Labour’s muddled approach to Brexit creates its own risks

Labour’s muddled approach to Brexit creates its own risks

Parliament returned from their respective party conferences last week with the Brexit process reaching a critical moment. As negotiations continue over the weekend and the critical October EU summit this week, which both sides hope culminates in a deal, key parliamentary votes are lingering in the next two to three months. Whilst Conservative infighting poses its own risks, this article analyses the current sentiment within the opposition Labour Party. Their inability to form a cohesive counterweight to the Conservative exacerbates potential risks.

Reactions over Europe are frequently near the surface in the Conservative Party, this was true long before the 2016 referendum. These quarrels have been exemplified in the Brexit debate; from July’s Cabinet resignations of Boris Johnson and David Davis, to frequent interventions from Brexiteer backbenchers such as Jacob Rees-Mogg and rumblings this week of the Cabinet’s opposition to May’s Northern Ireland-backstop proposal. In order for the prime minister to get a deal past Brussels and Parliament, she needs to finesse a delicate balancing act. However, Jeremy Corbyn’s Labour Party has a similar quandary and this creates risks with regard to Brexit legislation as well as feasible outcomes if Labour were to prevail in a general election.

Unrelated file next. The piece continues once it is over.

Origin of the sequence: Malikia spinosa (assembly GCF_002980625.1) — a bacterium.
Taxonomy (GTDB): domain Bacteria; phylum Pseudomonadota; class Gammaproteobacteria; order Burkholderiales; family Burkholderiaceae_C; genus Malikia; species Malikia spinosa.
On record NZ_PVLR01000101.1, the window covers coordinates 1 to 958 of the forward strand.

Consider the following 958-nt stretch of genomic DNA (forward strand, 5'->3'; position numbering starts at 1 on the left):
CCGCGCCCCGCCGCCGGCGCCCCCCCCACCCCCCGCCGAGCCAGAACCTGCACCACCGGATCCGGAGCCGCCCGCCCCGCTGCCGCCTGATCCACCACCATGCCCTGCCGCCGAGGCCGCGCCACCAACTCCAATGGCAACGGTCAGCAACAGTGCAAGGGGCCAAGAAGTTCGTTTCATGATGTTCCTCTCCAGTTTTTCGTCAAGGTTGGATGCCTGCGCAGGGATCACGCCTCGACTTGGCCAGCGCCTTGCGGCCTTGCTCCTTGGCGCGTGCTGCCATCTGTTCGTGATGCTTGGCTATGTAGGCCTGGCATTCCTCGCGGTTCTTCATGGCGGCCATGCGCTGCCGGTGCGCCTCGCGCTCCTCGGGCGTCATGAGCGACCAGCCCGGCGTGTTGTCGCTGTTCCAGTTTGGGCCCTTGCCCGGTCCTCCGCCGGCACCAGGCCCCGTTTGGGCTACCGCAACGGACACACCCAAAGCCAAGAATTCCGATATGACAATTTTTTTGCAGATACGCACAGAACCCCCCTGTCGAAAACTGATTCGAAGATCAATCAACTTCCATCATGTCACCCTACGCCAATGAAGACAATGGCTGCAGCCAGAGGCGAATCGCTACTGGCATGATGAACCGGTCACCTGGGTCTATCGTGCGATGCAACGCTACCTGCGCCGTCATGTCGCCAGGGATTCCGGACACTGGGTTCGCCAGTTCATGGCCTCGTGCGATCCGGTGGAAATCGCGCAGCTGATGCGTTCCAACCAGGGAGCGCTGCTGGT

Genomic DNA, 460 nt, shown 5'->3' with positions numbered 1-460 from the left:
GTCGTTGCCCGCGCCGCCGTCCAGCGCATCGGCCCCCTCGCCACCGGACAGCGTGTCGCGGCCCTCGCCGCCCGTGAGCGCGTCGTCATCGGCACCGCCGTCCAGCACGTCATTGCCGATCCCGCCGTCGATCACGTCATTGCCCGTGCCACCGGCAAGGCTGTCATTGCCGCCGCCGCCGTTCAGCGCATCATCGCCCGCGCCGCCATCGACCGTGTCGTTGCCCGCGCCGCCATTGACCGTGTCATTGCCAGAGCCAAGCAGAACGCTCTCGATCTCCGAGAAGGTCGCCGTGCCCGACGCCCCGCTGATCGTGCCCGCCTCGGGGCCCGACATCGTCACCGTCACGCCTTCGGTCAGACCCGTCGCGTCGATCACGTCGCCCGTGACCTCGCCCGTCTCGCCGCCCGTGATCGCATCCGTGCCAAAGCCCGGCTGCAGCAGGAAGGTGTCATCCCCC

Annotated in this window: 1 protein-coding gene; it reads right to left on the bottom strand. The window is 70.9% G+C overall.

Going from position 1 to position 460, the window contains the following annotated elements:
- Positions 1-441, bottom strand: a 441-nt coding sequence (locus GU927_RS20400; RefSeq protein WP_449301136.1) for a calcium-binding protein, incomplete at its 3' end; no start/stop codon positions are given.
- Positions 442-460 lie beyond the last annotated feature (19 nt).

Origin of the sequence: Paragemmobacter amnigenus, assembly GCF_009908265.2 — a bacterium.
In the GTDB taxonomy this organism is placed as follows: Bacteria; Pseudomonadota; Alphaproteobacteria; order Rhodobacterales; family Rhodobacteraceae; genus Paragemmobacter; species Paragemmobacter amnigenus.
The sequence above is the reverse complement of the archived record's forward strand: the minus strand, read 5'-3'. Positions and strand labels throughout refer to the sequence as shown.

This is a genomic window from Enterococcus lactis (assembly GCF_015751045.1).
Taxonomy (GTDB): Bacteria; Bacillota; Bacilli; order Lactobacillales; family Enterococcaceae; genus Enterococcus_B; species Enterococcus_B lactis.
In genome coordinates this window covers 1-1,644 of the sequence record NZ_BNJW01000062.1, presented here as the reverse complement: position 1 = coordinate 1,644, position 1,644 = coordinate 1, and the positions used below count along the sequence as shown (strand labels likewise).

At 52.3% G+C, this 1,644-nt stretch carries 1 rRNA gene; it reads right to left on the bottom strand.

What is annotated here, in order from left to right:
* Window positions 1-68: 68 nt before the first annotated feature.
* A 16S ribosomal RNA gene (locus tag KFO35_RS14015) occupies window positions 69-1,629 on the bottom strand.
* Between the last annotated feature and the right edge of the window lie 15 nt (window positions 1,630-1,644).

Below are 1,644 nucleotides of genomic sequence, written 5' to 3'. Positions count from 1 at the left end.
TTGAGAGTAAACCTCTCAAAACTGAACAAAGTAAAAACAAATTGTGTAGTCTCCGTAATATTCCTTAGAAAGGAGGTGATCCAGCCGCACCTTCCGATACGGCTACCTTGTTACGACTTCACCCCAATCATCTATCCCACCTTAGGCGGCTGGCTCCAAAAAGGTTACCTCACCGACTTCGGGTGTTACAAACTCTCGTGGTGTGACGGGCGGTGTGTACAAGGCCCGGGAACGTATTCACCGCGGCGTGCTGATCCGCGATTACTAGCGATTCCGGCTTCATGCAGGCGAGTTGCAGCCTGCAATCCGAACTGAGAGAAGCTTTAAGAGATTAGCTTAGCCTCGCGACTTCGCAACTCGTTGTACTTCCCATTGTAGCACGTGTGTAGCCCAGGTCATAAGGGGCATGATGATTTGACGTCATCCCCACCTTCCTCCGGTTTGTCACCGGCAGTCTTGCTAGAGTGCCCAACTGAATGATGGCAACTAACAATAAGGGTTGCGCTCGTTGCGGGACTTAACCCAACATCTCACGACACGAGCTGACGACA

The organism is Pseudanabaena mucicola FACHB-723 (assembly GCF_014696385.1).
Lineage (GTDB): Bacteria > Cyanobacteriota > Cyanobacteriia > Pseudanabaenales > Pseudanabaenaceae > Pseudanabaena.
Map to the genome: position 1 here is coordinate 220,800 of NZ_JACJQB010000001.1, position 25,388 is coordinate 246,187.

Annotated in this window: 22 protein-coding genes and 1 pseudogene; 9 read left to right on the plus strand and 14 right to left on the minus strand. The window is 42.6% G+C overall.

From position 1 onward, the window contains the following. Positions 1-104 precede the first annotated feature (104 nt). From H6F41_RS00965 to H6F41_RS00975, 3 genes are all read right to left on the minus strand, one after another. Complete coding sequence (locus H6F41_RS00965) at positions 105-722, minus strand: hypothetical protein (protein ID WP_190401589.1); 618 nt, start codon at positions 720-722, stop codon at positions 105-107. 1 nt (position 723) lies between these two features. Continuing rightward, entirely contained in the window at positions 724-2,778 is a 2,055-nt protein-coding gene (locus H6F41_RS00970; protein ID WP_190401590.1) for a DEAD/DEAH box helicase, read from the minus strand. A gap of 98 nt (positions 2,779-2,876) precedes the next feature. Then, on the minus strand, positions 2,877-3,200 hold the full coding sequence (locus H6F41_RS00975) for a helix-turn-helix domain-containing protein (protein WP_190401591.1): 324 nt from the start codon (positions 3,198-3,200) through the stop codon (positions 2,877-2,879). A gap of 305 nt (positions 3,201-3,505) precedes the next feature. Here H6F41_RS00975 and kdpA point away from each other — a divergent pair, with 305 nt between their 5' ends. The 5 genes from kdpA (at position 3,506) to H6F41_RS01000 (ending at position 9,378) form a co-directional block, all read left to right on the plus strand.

Corbyn’s quandary

Labour’s fundamental problem is the schism between their membership and their voters. Labour’s membership consists of over half a million people according to August estimates, dwarfing the roughly 124,000 Conservative members. These members elicit significant influence, as they directly vote for the leader of their party. Consequently, it would be shrewd of Corbyn to listen to this collective voice but its members form a staunchly Europhile cohort.

These credentials are demonstrated by a September YouGov poll which indicated that 86% of Labour members prefer a second referendum, or “People’s Vote” on the final Brexit deal. Meanwhile, a sweep of the vastly more numerous labour voters finds that they are not so receptive to remaining in the European Union. Putting an exact figure on this is tricky, given that the 2016 referendum wasn’t counted by constituencies, as the general elections are. However, estimates reveal that 61% Labour constituencies voted to leave in the referendum of June 2016.This puts Labour’s policy makers in an unenviable position, facilitating the counter playing wishes of their voters and members.

Jeremy Corbyn faces constraints in Westminster akin to those felt by Mrs May as he does not have the unwavering support of his MP’s. Ironically, Corbyn is perhaps the most famous Labour rebel since taking his seat in 1983, but this may come back to bite him. Disloyalty from his party has already played out in the Commons. In June, during a vote on an amendment regarding membership of the European Economic Area, seventy-five Labour MP’s voted for continued EEA membership, ignoring party instructions to abstain.

Labour are also antagonised by other internecine rows such as their response to anti-semitism claims and the potential deselection of moderate MP’s.